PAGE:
• Deb Kleinman

Anxious Brain, Curious Brain

Yesterday, I visited 30 undergraduate students at Northern Colorado University and we talked about conflict frames in dialogue and negotiation. This is the idea that who we are, how we understand and value the world around us, and how we view others (among other things) can create conflict.


How I handle conflict, and the associated stories I have about difficult conversations, was one of the early challenges I worked on with my first coach. When I'm in the middle of intense conflict (as a player and participant, not a facilitator), my cognitive conscious mind is literally hijacked by a literal wave of anxiety and fear. I am unable to participate effectively, and the only options available to me in that moment are to freeze or to run away.


Our brains have two settings: anxious brain and curious brain. When your anxious brain is in charge, all you can do is figure out whether that person (or thing) in front of you is going to eat you. This threat assessment happens in a nanosecond, and is almost always totally invisible to us in the moment.


To engage in challenging conversations and have effective and hard conversations, your curious brain needs to be in charge. This transition is really challenging. It requires some deep self-reflection, practice, and courage.


How did I begin to be more effective in conflict (and believe me, this is a journey to mastery and I am still but an experienced beginner!)? The underlying issue was somatic: my response to conflict was hardwired in my body based on past experience, and I needed to develop new habits so that I could show up differently. My coach helped me find a body posture and breath that I could turn to before I got hijacked by my lizard brain. I started practicing when the stakes were low, and it made a significant difference in my effectiveness when the stakes were high. I had to tell the lizard sitting on my shoulder telling me to run away to save it for when something really wanted to eat me.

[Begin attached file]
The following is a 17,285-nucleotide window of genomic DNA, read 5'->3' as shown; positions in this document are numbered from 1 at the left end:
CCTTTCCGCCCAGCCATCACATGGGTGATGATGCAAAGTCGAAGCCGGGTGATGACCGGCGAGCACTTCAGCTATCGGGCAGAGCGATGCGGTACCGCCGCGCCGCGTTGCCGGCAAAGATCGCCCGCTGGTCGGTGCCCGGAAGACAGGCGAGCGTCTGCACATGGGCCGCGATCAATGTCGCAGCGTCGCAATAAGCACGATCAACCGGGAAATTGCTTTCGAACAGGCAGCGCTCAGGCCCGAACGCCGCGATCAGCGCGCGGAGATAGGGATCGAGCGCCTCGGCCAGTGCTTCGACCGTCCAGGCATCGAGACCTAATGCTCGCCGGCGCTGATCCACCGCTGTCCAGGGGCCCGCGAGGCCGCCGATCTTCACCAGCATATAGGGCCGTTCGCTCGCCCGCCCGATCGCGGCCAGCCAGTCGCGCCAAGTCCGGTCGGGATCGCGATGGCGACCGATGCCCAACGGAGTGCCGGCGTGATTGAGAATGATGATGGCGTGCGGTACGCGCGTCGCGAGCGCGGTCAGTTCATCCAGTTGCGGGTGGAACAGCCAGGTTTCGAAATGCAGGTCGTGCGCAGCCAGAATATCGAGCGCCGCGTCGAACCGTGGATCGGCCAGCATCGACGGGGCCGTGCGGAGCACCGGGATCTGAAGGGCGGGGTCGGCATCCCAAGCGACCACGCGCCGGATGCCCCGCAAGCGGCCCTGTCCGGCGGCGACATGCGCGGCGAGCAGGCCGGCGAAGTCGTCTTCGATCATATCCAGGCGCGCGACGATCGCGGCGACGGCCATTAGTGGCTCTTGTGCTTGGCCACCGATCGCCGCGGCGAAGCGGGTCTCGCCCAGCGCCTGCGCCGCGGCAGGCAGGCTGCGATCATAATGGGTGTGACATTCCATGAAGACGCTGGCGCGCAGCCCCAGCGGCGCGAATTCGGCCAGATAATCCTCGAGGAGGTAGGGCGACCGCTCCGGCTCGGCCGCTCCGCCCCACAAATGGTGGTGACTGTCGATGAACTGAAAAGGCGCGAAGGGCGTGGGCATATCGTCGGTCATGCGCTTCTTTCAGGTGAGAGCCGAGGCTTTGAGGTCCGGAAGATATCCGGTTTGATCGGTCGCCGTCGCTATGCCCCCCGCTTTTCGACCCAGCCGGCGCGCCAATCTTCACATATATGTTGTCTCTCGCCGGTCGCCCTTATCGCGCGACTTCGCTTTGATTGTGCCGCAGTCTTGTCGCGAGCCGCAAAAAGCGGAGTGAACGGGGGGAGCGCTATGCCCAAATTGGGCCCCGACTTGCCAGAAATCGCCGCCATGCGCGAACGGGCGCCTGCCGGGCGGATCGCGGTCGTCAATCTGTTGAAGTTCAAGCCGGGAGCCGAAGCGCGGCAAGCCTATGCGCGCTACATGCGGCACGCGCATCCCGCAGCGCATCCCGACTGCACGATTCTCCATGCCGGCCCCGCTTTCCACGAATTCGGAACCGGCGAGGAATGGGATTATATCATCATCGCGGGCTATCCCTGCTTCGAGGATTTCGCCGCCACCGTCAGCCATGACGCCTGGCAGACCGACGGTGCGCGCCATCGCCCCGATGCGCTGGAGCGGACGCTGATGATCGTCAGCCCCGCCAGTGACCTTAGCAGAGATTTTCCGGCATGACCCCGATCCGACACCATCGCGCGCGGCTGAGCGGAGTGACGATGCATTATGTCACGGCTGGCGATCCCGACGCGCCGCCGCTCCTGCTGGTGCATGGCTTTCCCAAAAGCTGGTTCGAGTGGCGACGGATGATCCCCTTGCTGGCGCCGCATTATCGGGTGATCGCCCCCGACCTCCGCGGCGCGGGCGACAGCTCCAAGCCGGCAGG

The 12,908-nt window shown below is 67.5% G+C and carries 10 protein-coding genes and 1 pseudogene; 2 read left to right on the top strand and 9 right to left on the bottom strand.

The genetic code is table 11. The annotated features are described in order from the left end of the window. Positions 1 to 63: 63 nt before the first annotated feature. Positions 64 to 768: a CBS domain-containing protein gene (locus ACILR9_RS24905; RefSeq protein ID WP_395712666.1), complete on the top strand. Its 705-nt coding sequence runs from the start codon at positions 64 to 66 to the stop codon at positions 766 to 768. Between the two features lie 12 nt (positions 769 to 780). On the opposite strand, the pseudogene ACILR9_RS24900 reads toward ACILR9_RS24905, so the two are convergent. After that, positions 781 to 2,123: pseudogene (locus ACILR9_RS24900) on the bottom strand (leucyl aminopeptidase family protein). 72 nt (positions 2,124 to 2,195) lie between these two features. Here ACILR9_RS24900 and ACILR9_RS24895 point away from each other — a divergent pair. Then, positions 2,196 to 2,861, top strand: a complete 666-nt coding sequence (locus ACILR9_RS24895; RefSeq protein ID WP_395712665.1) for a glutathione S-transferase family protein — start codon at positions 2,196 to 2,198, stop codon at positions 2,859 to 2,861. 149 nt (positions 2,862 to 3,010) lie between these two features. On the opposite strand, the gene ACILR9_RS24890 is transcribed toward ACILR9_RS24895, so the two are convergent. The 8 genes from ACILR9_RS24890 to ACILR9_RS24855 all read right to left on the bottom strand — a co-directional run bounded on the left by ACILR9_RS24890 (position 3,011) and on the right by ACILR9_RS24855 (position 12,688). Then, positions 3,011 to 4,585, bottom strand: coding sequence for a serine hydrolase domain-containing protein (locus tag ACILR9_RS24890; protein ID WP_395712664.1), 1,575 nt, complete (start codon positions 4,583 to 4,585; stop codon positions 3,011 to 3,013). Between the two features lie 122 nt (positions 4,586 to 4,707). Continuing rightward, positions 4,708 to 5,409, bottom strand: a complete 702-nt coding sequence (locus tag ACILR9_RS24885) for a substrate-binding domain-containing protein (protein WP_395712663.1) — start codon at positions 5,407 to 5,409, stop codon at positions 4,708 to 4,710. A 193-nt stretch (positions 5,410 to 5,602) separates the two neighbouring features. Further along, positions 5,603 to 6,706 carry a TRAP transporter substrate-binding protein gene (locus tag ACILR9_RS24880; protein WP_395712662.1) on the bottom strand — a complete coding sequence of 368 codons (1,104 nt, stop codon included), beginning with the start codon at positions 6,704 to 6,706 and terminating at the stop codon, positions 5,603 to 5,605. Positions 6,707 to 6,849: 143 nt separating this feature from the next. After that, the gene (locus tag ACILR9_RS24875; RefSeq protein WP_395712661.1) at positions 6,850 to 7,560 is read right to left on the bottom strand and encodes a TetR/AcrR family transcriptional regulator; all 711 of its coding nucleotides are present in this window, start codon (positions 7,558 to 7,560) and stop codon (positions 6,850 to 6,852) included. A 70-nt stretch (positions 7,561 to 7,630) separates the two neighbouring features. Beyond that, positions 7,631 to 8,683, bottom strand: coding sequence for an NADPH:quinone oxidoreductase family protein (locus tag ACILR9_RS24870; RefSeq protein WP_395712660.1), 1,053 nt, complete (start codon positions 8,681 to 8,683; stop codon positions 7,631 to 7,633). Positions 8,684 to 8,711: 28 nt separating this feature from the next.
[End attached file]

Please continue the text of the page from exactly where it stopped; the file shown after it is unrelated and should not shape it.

This is the power of understanding who were are and how we show up as fully functioning humans. We are our minds, our bodies, and our emotions, and they cannot be separated. Ontological coaching offers us the opportunity to expand who we are and the frames through which we view the world.


If you are interested in exploring these ideas more, I hope you'll join me for an upcoming virtual conversation about leadership and coaching in our personal and professional lives. The kickoff will be Tuesday, February 26 from 1:00 - 2:00 pm MT. Click here for more information.


You can also schedule a one-on-one introductory session with me anytime (it's free!). Send me an email (deb<at>lupinecollaborative.com) or schedule a session directly. Not sure you're ready for coaching? Take this brief questionnaire and see what you think.


(The anxious brain / curious brain concept is one I got from a great book, Facilitating Learning with the Adult Brain in Mind by Kathleen Taylor and Catherine Marienau (2016).)


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